It seems evident that this custom arose as a further protection for Christian debtors against abuses that might result from improper influences exerted on the Christian Judenrichter. Rosenberg writes that in 1396 the Austrian duke decided that promissory notes of citizens to Jews would have to be jointly sealed by the Jewish judge and a town judge. An additional safeguard was ordained in 1445 whereby a third seal of a prominent citizen was also required. “At the same time, however, a gradual decline of the influence of the Jewish judge is noticeable,” Rosenburg comments (p. 23), and in another section points out the revealing fact that Jewish judges sometimes found employment as witnesses for Jews after the termination of their period of office.

In the matter of the five Jews sealing the 1446 document, we have no idea what their seals looked like. This debt letter has been analyzed in some detail, though the transaction was not an important one involving a large sum of money, because all five creditors, Jews of no great stature, possessed and used seals. We have here a situation similar to that of Natan of Kreuznach (see No. 121), and it indicates again that Jewish seals were relatively common, at least in certain German-speaking areas in the fourteenth and, though to a lesser extent, in the fifteenth century. Very few survive because the documents involved, evidence of private debts, were discarded after the contractual relations were concluded and only rarely found their way into municipal and state archives.* They thus resemble chapbooks and pious woodcuts of the same period.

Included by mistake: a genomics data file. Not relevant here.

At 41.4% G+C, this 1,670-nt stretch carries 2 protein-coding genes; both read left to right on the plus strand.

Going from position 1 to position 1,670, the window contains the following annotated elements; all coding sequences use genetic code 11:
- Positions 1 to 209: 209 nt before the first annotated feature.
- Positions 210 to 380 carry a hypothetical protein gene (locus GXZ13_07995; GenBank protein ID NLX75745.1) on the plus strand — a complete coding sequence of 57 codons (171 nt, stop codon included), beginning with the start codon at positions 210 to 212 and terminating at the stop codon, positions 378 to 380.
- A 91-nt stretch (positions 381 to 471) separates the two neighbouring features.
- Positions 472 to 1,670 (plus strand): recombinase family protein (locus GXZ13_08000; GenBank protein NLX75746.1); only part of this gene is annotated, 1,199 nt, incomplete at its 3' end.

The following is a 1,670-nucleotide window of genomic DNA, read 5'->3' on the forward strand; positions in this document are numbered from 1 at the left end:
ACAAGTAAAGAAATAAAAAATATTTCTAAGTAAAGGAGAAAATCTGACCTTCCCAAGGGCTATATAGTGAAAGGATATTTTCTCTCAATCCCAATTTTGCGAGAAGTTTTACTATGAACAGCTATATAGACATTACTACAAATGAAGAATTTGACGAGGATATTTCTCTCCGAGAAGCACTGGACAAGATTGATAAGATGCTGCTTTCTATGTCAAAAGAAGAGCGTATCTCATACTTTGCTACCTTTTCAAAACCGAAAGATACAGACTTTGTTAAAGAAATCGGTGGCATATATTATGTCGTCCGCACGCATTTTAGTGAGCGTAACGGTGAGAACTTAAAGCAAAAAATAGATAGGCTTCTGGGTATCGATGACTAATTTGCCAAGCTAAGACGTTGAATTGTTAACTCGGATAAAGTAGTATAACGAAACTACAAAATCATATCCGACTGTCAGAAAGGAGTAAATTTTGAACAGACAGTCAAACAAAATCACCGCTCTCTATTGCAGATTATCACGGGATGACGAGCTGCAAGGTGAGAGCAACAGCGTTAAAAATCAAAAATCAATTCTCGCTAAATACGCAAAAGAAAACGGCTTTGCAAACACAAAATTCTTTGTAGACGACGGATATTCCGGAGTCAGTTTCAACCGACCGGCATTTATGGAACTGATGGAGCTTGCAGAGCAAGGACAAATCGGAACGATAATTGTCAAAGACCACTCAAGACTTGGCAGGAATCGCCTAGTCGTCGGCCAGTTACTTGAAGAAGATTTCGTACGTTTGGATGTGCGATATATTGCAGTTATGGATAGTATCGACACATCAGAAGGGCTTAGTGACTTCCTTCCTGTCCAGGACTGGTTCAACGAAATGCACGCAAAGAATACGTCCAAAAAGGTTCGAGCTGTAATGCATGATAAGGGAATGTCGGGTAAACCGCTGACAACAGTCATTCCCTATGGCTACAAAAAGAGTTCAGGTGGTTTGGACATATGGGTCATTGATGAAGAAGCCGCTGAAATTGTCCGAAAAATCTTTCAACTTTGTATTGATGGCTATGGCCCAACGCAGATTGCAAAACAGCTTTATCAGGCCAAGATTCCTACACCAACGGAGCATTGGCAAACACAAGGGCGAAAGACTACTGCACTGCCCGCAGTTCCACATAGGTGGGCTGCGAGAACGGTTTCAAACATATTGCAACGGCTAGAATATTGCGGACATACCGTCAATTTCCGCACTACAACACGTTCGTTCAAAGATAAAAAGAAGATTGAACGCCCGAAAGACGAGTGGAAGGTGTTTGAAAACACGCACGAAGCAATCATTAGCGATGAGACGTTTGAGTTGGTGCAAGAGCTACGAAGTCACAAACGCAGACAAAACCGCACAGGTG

*Now called Maribor, also in Slovenia, incorporated into modern Yugoslavia; its remaining parts are integrated into modern Austria.

*The other possibility is that the reference to sealing was merely a traditional formula hallowed by time in the phrasing of this document, and that no seals were actually used by the Jews. Actually, this is more of a real possibility in areas of what is now called Yugoslavia than in either Bavaria or the Rhineland because of their early integration into the Roman Empire, where sealing took second place to notarization. This matter will be discussed in greater detail below.

*Now called Maribor, also in Slovenia, incorporated into modern Yugoslavia; its remaining parts are integrated into modern Austria.

*The other possibility is that the reference to sealing was merely a traditional formula hallowed by time in the phrasing of this document, and that no seals were actually used by the Jews. Actually, this is more of a real possibility in areas of what is now called Yugoslavia than in either Bavaria or the Rhineland because of their early integration into the Roman Empire, where sealing took second place to notarization. This matter will be discussed in greater detail below.

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Additional Information

ISBN
9780814344859
MARC Record
OCLC
1055142843
Pages
298-299
Launched on MUSE
2018-10-02
Language
English
Open Access
Yes
Creative Commons
CC-BY-NC-SA